Two former Tesla workers at battery plant in Nevada sue company saying they were given no notice, as firm cuts headcount by 10 percent
Tesla has been sued by two former staff who say the company broke the law in laying them off, along with about 10 percent of Tesla’s workforce, without notice required by federal law.
The two workers, John Lynch and Daxton Hartsfield, said they worked at Tesla’s battery plant near Reno, Nevada, for about five years before being laid off this month without notice.
In a lawsuit filed late Sunday in Austin, Texas, federal court they said Tesla didn’t comply with the 60-day notification requirement under the Worker Adjustment and Retraining Notification Act (WARN) for mass layoffs.
The two said in the suit they were among more than 500 employees at the facility to be let go.
They are seeking class-action status for the lawsuit on behalf of others let go in May and June without notice, according to the complaint at the US District Court, Western District of Texas.
The WARN Act requires companies to provide a 60-day notice before layoffs affecting 50 or more employees at a single site.
Lynch said he was notified on 10 June that his employment was terminated, effective immediately, and Hartsfield said he was notified on 15 June.
“Tesla has simply notified the employees that their terminations would be effective immediately,” they said in the complaint.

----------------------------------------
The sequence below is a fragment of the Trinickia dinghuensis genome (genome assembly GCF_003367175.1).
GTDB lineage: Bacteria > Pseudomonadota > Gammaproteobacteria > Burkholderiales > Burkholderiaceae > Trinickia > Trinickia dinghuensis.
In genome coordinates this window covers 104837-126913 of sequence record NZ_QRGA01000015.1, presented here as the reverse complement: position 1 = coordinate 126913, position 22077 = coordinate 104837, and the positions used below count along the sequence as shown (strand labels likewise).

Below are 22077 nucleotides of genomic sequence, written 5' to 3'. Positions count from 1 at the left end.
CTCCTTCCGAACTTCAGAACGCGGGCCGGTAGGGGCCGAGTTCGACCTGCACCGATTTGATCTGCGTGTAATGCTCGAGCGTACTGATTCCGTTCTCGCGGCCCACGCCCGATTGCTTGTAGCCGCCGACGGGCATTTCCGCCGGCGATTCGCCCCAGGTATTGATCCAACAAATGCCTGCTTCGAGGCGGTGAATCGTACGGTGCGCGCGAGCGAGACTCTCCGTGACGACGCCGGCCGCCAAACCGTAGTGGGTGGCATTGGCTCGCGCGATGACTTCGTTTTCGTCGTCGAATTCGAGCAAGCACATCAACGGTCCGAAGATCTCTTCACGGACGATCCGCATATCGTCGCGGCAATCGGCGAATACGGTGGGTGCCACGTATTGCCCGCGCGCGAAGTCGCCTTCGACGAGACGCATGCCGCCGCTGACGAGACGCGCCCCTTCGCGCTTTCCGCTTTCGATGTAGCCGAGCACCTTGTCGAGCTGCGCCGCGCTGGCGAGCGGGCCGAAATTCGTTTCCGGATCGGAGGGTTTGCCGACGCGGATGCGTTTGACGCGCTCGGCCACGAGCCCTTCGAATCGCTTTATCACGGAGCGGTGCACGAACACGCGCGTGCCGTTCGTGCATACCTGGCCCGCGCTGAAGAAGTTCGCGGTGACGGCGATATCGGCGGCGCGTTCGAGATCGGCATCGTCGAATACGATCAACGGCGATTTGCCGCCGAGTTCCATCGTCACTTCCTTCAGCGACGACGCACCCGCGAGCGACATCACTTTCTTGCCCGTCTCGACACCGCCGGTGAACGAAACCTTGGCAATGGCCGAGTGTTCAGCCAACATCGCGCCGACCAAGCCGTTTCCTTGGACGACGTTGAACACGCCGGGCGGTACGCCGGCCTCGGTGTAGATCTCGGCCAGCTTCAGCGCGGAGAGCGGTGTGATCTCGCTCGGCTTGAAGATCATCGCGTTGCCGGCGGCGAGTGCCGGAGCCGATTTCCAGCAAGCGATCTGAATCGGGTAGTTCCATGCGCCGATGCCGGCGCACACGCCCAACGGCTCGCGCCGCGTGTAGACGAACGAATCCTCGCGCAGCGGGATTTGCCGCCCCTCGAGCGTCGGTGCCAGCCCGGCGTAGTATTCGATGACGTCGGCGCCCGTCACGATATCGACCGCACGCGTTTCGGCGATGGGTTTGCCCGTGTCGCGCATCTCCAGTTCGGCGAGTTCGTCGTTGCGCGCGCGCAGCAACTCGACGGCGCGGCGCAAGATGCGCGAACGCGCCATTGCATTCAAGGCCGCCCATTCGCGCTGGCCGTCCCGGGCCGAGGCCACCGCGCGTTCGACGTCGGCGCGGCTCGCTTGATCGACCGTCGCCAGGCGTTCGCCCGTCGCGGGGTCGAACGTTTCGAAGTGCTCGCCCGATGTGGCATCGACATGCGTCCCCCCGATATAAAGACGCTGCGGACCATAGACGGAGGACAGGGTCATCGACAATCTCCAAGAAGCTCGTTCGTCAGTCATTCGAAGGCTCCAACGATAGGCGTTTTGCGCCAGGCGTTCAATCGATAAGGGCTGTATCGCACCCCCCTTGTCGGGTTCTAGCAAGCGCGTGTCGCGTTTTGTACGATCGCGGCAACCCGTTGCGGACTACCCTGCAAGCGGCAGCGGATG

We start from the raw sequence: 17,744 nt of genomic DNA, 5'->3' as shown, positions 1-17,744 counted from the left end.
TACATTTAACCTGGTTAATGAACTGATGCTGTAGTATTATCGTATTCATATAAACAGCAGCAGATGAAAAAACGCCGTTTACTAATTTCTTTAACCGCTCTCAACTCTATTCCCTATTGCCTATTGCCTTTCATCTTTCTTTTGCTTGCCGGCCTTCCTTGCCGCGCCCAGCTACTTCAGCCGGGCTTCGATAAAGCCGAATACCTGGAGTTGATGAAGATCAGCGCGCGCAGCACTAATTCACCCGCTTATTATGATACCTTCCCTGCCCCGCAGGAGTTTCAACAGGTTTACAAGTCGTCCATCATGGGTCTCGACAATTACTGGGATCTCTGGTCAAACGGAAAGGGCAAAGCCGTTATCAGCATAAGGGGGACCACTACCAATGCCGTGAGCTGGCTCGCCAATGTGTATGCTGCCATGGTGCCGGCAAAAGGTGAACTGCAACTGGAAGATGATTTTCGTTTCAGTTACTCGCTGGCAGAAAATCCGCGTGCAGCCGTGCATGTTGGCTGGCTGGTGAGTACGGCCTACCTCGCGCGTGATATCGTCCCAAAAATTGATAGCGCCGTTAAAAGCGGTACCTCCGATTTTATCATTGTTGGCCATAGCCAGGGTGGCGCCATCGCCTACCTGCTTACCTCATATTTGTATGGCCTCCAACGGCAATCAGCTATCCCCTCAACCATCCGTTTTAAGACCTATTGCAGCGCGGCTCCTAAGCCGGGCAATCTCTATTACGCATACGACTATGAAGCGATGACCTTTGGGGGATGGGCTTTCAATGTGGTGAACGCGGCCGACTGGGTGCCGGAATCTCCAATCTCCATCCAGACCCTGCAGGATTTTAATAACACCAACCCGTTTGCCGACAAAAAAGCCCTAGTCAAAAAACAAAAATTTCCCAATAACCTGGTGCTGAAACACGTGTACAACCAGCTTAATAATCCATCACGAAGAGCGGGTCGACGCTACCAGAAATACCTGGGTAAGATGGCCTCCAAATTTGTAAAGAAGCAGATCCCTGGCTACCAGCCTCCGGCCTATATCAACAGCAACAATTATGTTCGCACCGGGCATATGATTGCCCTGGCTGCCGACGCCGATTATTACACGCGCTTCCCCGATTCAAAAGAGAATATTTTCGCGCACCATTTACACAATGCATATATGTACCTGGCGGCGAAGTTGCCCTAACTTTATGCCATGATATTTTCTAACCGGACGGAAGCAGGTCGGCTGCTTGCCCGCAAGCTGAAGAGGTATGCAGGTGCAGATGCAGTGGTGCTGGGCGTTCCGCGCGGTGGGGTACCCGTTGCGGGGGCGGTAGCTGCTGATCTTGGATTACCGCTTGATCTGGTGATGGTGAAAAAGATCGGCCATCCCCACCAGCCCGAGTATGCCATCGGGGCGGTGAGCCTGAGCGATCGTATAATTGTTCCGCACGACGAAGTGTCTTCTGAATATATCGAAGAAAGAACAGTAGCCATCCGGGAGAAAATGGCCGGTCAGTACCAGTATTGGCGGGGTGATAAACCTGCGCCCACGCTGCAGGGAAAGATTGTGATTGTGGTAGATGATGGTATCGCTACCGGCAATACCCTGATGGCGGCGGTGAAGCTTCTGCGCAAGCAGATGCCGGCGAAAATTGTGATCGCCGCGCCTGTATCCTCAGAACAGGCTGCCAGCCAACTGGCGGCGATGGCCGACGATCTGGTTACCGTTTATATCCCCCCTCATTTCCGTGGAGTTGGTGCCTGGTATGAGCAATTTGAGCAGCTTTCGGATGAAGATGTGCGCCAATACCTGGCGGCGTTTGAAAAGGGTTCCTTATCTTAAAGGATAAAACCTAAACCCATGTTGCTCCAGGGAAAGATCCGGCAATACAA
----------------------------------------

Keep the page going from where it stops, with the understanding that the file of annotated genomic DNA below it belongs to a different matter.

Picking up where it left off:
Boston-based employment attorney Shannon Liss-Riordan, who is representing the two, told reporters Tesla had “blatantly” disregarded the WARN Act.
Tesla didn’t respond to a request for comment about the lawsuit.
The electric vehicle maker, which moved its headquarters from California to Austin last year, has grown to about 100,000 employees worldwide and has hired rapidly in recent months.
But earlier this month chief executive Elon Musk reportedly told Tesla executives in an email that he had a “super bad feeling” about the economy and to cut headcount by 10 percent.
The firm has declined to comment publicly about layoff figures, but profiles on LinkedIn confirmed that the cuts had begun, with former Tesla staff indicating they had been let go.
Speaking at the Qatar Economic Forum, Musk reportedly called the lawsuit “trivial”.
He said the “pre-emptive” lawsuit “has no standing” and that “anything related to Tesla gets a lot of clicks, whether it is trivial or significant”.
“I would put that lawsuit you’re referring to in the trivial category,” he said, according to Reuters.